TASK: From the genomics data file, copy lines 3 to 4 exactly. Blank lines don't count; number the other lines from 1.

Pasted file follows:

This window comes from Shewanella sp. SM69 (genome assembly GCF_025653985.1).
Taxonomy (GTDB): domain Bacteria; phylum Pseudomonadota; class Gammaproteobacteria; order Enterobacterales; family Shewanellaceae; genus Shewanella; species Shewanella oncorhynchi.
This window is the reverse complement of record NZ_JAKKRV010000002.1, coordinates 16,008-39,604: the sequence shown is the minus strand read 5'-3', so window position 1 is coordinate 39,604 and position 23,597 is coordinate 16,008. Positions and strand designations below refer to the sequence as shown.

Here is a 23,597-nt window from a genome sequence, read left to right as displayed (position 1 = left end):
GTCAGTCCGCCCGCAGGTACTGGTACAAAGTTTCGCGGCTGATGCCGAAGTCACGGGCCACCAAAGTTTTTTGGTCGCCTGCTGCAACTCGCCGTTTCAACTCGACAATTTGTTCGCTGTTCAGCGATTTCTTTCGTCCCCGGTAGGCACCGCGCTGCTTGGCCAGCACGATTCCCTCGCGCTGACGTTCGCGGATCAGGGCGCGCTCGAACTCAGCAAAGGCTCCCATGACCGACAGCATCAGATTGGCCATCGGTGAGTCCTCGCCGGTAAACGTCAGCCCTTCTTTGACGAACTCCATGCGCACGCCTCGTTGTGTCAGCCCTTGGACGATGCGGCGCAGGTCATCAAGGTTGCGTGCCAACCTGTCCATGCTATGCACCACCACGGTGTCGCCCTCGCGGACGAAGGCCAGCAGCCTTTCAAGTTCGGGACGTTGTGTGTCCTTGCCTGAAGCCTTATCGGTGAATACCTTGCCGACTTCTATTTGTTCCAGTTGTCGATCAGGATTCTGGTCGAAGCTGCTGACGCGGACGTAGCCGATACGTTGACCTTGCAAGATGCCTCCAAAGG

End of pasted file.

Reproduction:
This window is the reverse complement of record NZ_JAKKRV010000002.1, coordinates 16,008-39,604: the sequence shown is the minus strand read 5'-3', so window position 1 is coordinate 39,604 and position 23,597 is coordinate 16,008. Positions and strand designations below refer to the sequence as shown.

Here is a 23,597-nt window from a genome sequence, read left to right as displayed (position 1 = left end):